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Will Beijing Slaughter Dogs Over Plague?

The Chinese government now blames outbreak of pneumonic plague that killed 3 people in central Qinghai province on a dog. If I were a Chinese dog, I’d be going into hiding about now.

Beijing has a habit of mass dog culls to fix (or at least assuage anger over) health problems. In 2006, government workers beat 50,000 dogs to death in the streets after they were blamed for causing three deaths from rabies. Despite world outrage and nausea, the practice continues. In May another 20,000 dogs were brutally dispatched, some on film.

Professor Wang Hu director of the Qinghai disease control bureau told Xinhua that the first to die, a 32-year-old herdsman, had just buried his dog, who might have gotten plague from a marmot he ate.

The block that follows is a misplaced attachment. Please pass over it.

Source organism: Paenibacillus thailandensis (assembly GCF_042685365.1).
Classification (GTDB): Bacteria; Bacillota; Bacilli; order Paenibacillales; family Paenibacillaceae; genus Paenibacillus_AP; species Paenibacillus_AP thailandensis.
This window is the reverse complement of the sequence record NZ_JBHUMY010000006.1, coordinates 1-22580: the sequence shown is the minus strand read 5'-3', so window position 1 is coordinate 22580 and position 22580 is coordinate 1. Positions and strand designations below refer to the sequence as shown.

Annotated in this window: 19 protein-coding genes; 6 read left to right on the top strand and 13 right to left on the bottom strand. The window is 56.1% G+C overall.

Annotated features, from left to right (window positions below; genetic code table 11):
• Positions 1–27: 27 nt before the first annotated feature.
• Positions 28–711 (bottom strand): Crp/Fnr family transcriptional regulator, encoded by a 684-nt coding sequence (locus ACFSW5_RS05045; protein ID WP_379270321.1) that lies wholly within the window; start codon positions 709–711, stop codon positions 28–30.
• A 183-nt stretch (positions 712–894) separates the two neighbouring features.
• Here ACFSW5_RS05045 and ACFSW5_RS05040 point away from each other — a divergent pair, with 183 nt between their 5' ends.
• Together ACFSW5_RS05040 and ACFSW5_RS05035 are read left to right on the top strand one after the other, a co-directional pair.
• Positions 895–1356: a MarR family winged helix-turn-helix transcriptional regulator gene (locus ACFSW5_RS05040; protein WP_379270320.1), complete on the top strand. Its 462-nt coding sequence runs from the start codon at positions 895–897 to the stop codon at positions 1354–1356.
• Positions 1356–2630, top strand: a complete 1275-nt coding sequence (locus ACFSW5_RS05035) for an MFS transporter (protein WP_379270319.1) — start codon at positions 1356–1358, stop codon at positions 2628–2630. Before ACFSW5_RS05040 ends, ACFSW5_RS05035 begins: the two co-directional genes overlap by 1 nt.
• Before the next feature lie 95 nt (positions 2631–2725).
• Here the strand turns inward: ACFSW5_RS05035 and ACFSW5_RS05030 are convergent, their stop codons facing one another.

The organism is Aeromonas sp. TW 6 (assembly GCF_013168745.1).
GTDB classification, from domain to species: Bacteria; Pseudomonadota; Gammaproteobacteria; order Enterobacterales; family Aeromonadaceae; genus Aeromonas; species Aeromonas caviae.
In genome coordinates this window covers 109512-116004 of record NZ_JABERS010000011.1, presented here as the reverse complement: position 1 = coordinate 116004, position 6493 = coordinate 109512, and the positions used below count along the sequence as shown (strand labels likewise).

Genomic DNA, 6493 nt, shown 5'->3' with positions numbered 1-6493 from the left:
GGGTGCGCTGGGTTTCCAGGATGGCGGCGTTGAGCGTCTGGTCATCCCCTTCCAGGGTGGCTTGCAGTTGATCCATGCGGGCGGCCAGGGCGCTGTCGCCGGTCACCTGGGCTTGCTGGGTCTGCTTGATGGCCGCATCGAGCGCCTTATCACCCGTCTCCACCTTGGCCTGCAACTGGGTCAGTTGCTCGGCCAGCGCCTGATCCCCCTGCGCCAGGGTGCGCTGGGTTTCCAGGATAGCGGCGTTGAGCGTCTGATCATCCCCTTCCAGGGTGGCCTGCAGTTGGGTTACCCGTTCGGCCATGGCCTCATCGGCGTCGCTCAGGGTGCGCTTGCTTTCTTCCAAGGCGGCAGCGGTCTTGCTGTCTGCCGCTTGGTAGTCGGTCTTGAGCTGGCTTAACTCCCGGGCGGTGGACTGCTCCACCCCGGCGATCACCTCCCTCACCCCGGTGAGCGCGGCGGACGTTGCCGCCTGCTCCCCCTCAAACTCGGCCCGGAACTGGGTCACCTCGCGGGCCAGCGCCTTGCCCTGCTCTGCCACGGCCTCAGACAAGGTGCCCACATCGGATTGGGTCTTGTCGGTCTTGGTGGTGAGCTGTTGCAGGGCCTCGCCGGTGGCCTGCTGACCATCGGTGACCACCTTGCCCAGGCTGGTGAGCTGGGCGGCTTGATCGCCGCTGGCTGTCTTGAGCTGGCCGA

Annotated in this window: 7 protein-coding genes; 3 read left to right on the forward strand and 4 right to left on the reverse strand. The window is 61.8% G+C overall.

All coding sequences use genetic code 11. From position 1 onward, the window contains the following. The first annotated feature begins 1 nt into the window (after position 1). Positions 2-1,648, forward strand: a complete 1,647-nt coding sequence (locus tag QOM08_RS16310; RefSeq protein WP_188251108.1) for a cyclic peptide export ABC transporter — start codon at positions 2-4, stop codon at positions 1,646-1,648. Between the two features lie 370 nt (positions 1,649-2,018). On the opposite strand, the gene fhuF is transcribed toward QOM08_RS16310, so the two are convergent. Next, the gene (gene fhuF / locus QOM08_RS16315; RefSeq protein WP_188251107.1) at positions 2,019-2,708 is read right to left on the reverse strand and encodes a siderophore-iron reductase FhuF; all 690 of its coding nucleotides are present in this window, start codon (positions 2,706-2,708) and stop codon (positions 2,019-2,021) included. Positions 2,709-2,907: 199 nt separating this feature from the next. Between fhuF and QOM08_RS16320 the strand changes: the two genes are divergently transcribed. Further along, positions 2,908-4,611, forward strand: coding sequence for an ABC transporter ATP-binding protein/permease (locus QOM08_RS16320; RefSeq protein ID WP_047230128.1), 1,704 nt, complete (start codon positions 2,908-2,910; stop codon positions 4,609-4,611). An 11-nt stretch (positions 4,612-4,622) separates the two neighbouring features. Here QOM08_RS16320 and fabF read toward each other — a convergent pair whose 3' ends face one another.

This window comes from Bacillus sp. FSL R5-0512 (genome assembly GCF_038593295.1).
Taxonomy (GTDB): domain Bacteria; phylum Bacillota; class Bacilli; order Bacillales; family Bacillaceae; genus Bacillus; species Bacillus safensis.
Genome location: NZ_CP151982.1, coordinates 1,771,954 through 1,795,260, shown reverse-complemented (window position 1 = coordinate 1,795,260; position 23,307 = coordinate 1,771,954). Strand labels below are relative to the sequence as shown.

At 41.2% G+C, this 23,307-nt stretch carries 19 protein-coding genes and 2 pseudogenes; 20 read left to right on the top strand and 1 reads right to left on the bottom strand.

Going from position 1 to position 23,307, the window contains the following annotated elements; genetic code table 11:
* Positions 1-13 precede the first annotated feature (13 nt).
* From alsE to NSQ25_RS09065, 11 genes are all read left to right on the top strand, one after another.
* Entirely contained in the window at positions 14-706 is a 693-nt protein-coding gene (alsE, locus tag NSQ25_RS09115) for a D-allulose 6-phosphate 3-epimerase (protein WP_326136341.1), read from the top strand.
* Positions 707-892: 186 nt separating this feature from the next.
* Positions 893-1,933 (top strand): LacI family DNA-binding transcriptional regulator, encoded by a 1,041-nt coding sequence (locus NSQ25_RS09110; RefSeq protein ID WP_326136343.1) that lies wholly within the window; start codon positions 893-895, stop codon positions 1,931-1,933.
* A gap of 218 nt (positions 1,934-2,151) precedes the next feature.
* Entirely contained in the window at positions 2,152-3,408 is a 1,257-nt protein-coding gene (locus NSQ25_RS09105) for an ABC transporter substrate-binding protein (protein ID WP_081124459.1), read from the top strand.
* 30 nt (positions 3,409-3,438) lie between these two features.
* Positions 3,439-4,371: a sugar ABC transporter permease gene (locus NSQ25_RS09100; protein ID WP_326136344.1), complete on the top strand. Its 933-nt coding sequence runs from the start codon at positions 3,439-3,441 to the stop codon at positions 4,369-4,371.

That may all be true, but I’d bet that Beijing’s desire to cast blame and their hostility to dogs may play a role. There are a couple problems with the theory. Dogs can get plague, but they usually don’t get that sick from it. Pneumonic plague doesn’t need to be spread by fleas and blood like bubonic plague; pneumonic plague is airborne.

Unless there are already undercover cameras in that isolated town like there were at the May dog slaughter, we probably won’t find out how many dogs they kill over this.

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